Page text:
In addition, the stimulus package would offer a hefty subsidy to help laid-off workers retain the same health plans they had from their former employers.
ITEM: President Barack Obama spoke to the House Democratic Caucus Issues retreat at Kingsmill Resort, in Williamsburg, Virginia, on February 5 about his so-called stimulus package being pushed through Congress. Obama remarked:
Then there's the argument, well, this is full of pet projects.... And when you start asking, well, what is it exactly that is such a problem that you're seeing, where's all this waste and spending? Well, you know, you want to replace the federal fleet with hybrid cars. Well, why wouldn't we want to do that? (Laughter.) That creates jobs for people who make those cars. It saves the federal government energy. It saves the taxpayers energy. (Applause.)
So then you get the argument, well, this is not a stimulus bill, this is a spending bill. What do you think a stimulus is? (Laughter and applause.) That's the whole point. No, seriously. (Laughter.)
CORRECTION: We're in for a long and bitter haul when the policy planners and lawmakers of the majority party in both the legislative and executive branches think it uproariously ridiculous that there are still Americans who don't believe that we can spend ourselves into affluence. We have too much debt caused by too much government spending and borrowing, so the solution is to borrow more and spend even more, just harder — or so goes the prevalent theory in Washington.
The president seems to think that every single dollar spent by the government stimulates the economy somehow — as if that dollar didn't have to be first earned by someone else, then taken away via taxation or inflation that is caused through the creation of new money or in the issuance of new debt. But the government's money creation and borrowing, whether statist lawmakers find this comical or not, does not introduce new wealth into the system. That wealth has to come from somewhere. Each dollar that the government decides to use for its own political purposes is one less that is available for private interests to invest in something that might create a wealth-producing, not wealth-redistributing, job.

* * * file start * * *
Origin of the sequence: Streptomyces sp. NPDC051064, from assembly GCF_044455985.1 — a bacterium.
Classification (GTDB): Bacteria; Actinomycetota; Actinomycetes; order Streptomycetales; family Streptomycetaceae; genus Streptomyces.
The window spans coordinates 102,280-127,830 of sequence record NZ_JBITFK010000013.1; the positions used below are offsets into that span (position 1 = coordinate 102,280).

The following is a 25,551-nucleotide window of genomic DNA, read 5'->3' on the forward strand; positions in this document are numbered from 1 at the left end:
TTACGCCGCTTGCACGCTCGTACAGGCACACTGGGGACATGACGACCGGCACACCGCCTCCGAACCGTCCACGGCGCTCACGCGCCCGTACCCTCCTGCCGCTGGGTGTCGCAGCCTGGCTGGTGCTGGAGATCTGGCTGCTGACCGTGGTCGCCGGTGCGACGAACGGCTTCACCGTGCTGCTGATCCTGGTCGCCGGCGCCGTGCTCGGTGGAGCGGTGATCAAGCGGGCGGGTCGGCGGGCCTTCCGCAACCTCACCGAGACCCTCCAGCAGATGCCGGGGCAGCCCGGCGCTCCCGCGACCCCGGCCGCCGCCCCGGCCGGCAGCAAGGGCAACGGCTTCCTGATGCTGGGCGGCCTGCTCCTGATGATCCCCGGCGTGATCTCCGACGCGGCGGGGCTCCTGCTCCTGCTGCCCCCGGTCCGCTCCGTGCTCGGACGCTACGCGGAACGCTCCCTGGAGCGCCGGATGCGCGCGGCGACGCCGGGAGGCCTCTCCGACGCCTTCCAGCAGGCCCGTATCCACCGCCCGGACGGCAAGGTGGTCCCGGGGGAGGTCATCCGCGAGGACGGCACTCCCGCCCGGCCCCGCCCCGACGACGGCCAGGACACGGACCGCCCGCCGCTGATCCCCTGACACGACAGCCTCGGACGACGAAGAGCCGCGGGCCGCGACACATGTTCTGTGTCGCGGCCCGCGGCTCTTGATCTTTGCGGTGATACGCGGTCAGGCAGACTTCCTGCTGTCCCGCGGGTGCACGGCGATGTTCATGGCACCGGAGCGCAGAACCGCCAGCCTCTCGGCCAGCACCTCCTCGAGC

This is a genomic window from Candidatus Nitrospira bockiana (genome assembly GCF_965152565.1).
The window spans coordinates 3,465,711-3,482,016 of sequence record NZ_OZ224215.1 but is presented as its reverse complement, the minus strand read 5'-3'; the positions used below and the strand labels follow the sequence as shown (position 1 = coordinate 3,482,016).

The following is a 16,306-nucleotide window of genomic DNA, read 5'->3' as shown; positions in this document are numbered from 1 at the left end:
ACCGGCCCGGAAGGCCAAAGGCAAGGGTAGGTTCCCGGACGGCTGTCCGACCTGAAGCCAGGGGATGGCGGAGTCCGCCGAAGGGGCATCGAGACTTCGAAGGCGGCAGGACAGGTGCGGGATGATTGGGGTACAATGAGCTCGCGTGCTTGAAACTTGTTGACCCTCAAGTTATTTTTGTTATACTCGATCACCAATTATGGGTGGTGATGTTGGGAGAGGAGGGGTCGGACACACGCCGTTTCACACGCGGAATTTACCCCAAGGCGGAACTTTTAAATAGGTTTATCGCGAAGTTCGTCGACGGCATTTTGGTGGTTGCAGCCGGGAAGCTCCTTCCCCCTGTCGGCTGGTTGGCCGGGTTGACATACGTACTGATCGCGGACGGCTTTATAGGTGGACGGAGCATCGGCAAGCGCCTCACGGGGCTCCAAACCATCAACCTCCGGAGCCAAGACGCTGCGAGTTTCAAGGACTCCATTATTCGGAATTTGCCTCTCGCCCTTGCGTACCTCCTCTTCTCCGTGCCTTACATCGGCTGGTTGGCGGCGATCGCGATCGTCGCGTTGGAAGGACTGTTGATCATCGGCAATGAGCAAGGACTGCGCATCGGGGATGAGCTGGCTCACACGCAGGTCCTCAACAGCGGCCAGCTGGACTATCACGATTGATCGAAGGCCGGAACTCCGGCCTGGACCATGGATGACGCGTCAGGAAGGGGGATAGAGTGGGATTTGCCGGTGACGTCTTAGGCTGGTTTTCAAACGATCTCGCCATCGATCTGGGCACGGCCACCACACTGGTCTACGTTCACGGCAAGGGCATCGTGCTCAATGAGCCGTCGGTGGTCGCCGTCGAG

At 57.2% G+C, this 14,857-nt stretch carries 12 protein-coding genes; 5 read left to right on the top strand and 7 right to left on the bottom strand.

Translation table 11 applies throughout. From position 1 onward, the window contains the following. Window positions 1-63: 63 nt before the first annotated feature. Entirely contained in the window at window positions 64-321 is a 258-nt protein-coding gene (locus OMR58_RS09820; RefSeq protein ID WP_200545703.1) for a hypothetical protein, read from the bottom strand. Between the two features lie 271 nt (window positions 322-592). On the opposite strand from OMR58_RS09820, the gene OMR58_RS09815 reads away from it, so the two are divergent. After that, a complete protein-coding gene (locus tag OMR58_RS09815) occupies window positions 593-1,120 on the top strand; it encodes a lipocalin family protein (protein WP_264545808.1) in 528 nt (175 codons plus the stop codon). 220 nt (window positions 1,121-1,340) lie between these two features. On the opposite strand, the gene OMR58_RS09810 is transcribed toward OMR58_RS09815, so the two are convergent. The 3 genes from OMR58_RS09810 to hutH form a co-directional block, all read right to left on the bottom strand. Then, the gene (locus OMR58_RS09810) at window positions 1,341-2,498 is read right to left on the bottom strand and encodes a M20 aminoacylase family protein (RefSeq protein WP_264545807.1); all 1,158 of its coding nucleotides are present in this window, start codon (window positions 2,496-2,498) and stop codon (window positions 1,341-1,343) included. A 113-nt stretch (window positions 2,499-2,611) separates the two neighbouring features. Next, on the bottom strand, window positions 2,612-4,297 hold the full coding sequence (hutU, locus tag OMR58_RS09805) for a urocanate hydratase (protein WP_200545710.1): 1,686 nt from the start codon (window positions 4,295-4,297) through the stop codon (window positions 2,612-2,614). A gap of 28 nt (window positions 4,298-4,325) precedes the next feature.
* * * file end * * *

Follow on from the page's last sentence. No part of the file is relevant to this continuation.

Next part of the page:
The problem facing America, we once were told, was that we demanded everything now and we were not willing to save until we could afford these purchases. The old complaint was that "we were allowed and even encouraged to spend without limits, to borrow instead of save." That was candidate Obama last October.
By February, President Obama was swearing that unless his spending and debt spree positively flew through the legislature, the country faced a crisis "that we may not be able to reverse."
The wild binge in the first weeks of the new administration shows that the government is not going to be cutting down on its spending — just the opposite in fact — so middle-class taxpayers are going to have to cut down on theirs.
The energy and health provisions in the bloated "stimulus" package that made their way through Capitol Hill are just a couple of broad examples of how profligacy has become the accepted wisdom in D.C. The main thing being stimulated is the growth and meddlesome nature of government.
Debilitating Our Health
Is the rising cost of healthcare a problem for many, if not most, Americans? Yes. Leaving aside the vital fact that those costs have been driven up by the government, consider the current trend. Former Secretary of Health and Human Services Michael Leavitt has projected that, without true reform, over the next two decades spending on healthcare will inflict even more pain. The healthcare price tag for the average U.S. household can be expected to rise, when taxes for Medicaid and Medicare are included, from 23 percent to 41 percent. President Obama's would-be solutions would push costs even higher for the taxpayers.